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Publication numberUS20040036646 A1
Publication typeApplication
Application numberUS 10/645,506
Publication dateFeb 26, 2004
Filing dateAug 22, 2003
Priority dateMay 15, 2000
Also published asDE10109371A1, DE10109371B4, US6628226, US6795013, US6885335, US20010040524, US20040222920
Publication number10645506, 645506, US 2004/0036646 A1, US 2004/036646 A1, US 20040036646 A1, US 20040036646A1, US 2004036646 A1, US 2004036646A1, US-A1-20040036646, US-A1-2004036646, US2004/0036646A1, US2004/036646A1, US20040036646 A1, US20040036646A1, US2004036646 A1, US2004036646A1
InventorsMitsushige Suzuki, Kazuaki Takano, Terumi Nakazawa, Shirou Oouchi, Kazuto Nakamura
Original AssigneeHitachi, Ltd., Hitachi Car Engineering Co., Ltd.
Export CitationBiBTeX, EndNote, RefMan
External Links: USPTO, USPTO Assignment, Espacenet
Vehicle-mounted radio wave radar
US 20040036646 A1
Abstract
An antenna base, a control circuit section, and a high-frequency circuit section are enclosed in an inner space defined by a housing and a radome. Inside this inner space, the control circuit section and the high-frequency circuit section are surrounded by the antenna base and the housing. A circuit GND common to the control circuit section and the high-frequency circuit section is electrically connected to the antenna base and the housing, and it is connected to a body GND through only capacitive impedance.
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Claims(15)
What is claimed is:
1. A vehicle-mounted radio wave radar, comprising:
transmitting/receiving section for transmitting and receiving a radio signal;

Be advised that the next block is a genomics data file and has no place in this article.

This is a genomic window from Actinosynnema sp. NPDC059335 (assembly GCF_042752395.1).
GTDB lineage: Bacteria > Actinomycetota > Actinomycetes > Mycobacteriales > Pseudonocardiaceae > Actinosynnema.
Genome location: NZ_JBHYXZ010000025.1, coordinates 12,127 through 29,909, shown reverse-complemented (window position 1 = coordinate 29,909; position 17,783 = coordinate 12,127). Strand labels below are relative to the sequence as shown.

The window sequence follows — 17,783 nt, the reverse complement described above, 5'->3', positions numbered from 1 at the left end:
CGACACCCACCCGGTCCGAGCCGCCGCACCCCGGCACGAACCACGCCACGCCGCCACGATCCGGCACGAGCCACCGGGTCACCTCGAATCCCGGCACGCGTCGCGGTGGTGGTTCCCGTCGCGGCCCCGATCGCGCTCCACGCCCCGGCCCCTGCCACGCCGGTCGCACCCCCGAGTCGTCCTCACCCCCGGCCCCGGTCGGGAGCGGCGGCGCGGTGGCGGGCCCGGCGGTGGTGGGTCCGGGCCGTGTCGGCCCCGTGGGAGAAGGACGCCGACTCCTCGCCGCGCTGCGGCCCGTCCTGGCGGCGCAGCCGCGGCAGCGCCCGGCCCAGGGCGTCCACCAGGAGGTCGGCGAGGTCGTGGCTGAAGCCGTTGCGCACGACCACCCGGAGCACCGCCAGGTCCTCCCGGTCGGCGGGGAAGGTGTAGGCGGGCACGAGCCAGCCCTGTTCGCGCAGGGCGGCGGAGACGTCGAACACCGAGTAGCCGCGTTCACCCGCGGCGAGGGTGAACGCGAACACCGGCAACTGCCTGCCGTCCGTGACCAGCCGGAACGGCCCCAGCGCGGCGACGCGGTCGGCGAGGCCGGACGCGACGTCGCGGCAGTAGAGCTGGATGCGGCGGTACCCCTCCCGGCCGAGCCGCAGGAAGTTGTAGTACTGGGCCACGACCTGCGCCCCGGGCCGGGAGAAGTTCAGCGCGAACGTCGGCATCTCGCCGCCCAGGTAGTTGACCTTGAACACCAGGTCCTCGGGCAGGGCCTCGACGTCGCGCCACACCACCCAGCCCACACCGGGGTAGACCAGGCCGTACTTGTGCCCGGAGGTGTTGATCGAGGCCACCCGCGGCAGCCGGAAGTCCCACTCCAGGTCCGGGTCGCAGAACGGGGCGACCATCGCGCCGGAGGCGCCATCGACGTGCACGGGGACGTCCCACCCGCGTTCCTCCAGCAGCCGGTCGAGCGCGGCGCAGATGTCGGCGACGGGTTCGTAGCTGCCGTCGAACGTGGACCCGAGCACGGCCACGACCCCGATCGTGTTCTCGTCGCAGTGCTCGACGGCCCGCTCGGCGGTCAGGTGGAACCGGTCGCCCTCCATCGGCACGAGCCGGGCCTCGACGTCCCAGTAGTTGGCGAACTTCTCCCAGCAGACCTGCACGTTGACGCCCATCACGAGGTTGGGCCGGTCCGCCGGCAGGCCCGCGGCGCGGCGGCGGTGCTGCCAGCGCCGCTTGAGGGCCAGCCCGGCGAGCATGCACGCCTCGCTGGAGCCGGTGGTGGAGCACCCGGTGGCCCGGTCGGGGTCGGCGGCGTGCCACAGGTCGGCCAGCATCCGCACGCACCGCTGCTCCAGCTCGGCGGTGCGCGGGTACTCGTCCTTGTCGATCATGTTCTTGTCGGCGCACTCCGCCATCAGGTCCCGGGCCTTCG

signal processing section for processing the radio signal transmitted and received by said transmitting/receiving section;
an electrically conductive housing for accommodating said signal processing section therein;
an electrically conductive member supporting said transmitting/receiving section and disposed so as to close an opening of said electrically conductive housing, and electrically connected to said electrically conductive housing; and
an insulating member for inhibiting direct current from passing through said insulating member,
wherein said electrically conductive housing is connected to a vehicle body through at least said insulating member, ground of said transmitting/receiving section and said signal processing section being electrically connected to at least said electrically conductive housing or said electrically conductive member.
2. A vehicle-mounted radio wave radar according to claim 1, further comprising an electrically conductive outer housing for accommodating said electrically conductive housing therein, wherein said electrically conductive housing is connected to said electrically conductive outer housing through said insulating member, said electrically conductive outer housing being electrically connected to said vehicle body.
3. A vehicle-mounted radio wave radar according to claim 1, wherein said insulating member is constructed by insulating material.
4. A vehicle-mounted radio wave radar according to claim 1, wherein said insulating member is a capacitive element.
5. A vehicle-mounted radio wave radar according to claim 1, further comprising biasing means for fixing said signal processing section within said housing by a biasing force.
6. A vehicle-mounted radio wave radar according to claim 1, wherein said signal processing section comprises a plurality of circuit boards stacked in the multilayered form by a plurality of spacers for sandwiching each of said circuit boards from above and below to support said circuit boards.